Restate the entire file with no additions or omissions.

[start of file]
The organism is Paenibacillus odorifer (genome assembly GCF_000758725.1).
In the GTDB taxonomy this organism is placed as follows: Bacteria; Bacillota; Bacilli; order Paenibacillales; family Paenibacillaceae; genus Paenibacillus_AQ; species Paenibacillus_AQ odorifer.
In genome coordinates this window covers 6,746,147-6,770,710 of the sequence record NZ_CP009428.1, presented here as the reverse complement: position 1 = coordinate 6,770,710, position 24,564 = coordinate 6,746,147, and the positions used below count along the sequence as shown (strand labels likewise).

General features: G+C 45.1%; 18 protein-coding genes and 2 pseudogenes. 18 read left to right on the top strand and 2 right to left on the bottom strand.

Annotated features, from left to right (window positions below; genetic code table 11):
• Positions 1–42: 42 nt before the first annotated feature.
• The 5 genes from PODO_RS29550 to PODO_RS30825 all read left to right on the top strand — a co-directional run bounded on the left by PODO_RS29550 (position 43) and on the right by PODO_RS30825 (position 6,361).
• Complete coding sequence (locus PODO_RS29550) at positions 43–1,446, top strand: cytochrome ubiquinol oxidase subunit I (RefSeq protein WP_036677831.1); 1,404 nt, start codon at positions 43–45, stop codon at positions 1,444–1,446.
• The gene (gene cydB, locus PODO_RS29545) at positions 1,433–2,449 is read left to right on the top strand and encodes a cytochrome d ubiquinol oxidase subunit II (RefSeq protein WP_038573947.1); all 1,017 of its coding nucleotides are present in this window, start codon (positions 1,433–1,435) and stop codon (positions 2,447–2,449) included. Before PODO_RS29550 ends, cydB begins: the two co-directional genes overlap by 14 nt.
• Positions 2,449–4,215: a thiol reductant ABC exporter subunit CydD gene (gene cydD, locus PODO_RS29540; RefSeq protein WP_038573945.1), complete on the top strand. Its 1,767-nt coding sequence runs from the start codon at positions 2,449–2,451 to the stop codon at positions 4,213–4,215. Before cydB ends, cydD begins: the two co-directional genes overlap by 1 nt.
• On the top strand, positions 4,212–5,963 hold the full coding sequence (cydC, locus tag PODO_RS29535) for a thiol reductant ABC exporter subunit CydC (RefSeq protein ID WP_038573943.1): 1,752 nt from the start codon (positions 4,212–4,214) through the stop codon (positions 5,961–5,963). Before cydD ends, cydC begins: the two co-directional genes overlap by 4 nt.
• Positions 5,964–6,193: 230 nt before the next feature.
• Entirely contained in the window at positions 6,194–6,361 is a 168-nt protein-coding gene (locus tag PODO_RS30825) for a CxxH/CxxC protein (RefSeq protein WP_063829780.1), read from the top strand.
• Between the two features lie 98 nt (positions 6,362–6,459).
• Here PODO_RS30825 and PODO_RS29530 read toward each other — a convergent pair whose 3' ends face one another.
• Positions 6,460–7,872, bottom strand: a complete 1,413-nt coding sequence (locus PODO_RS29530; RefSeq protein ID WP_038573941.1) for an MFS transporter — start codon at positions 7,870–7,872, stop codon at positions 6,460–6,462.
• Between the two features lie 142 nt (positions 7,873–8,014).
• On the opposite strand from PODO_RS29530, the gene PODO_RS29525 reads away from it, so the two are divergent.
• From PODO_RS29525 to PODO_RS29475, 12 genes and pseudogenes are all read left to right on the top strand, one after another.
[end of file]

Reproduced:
The organism is Paenibacillus odorifer (genome assembly GCF_000758725.1).
In the GTDB taxonomy this organism is placed as follows: Bacteria; Bacillota; Bacilli; order Paenibacillales; family Paenibacillaceae; genus Paenibacillus_AQ; species Paenibacillus_AQ odorifer.
In genome coordinates this window covers 6,746,147-6,770,710 of the sequence record NZ_CP009428.1, presented here as the reverse complement: position 1 = coordinate 6,770,710, position 24,564 = coordinate 6,746,147, and the positions used below count along the sequence as shown (strand labels likewise).

General features: G+C 45.1%; 18 protein-coding genes and 2 pseudogenes. 18 read left to right on the top strand and 2 right to left on the bottom strand.

Annotated features, from left to right (window positions below; genetic code table 11):
• Positions 1–42: 42 nt before the first annotated feature.
• The 5 genes from PODO_RS29550 to PODO_RS30825 all read left to right on the top strand — a co-directional run bounded on the left by PODO_RS29550 (position 43) and on the right by PODO_RS30825 (position 6,361).
• Complete coding sequence (locus PODO_RS29550) at positions 43–1,446, top strand: cytochrome ubiquinol oxidase subunit I (RefSeq protein WP_036677831.1); 1,404 nt, start codon at positions 43–45, stop codon at positions 1,444–1,446.
• The gene (gene cydB, locus PODO_RS29545) at positions 1,433–2,449 is read left to right on the top strand and encodes a cytochrome d ubiquinol oxidase subunit II (RefSeq protein WP_038573947.1); all 1,017 of its coding nucleotides are present in this window, start codon (positions 1,433–1,435) and stop codon (positions 2,447–2,449) included. Before PODO_RS29550 ends, cydB begins: the two co-directional genes overlap by 14 nt.
• Positions 2,449–4,215: a thiol reductant ABC exporter subunit CydD gene (gene cydD, locus PODO_RS29540; RefSeq protein WP_038573945.1), complete on the top strand. Its 1,767-nt coding sequence runs from the start codon at positions 2,449–2,451 to the stop codon at positions 4,213–4,215. Before cydB ends, cydD begins: the two co-directional genes overlap by 1 nt.
• On the top strand, positions 4,212–5,963 hold the full coding sequence (cydC, locus tag PODO_RS29535) for a thiol reductant ABC exporter subunit CydC (RefSeq protein ID WP_038573943.1): 1,752 nt from the start codon (positions 4,212–4,214) through the stop codon (positions 5,961–5,963). Before cydD ends, cydC begins: the two co-directional genes overlap by 4 nt.
• Positions 5,964–6,193: 230 nt before the next feature.
• Entirely contained in the window at positions 6,194–6,361 is a 168-nt protein-coding gene (locus tag PODO_RS30825) for a CxxH/CxxC protein (RefSeq protein WP_063829780.1), read from the top strand.
• Between the two features lie 98 nt (positions 6,362–6,459).
• Here PODO_RS30825 and PODO_RS29530 read toward each other — a convergent pair whose 3' ends face one another.
• Positions 6,460–7,872, bottom strand: a complete 1,413-nt coding sequence (locus PODO_RS29530; RefSeq protein ID WP_038573941.1) for an MFS transporter — start codon at positions 7,870–7,872, stop codon at positions 6,460–6,462.
• Between the two features lie 142 nt (positions 7,873–8,014).
• On the opposite strand from PODO_RS29530, the gene PODO_RS29525 reads away from it, so the two are divergent.
• From PODO_RS29525 to PODO_RS29475, 12 genes and pseudogenes are all read left to right on the top strand, one after another.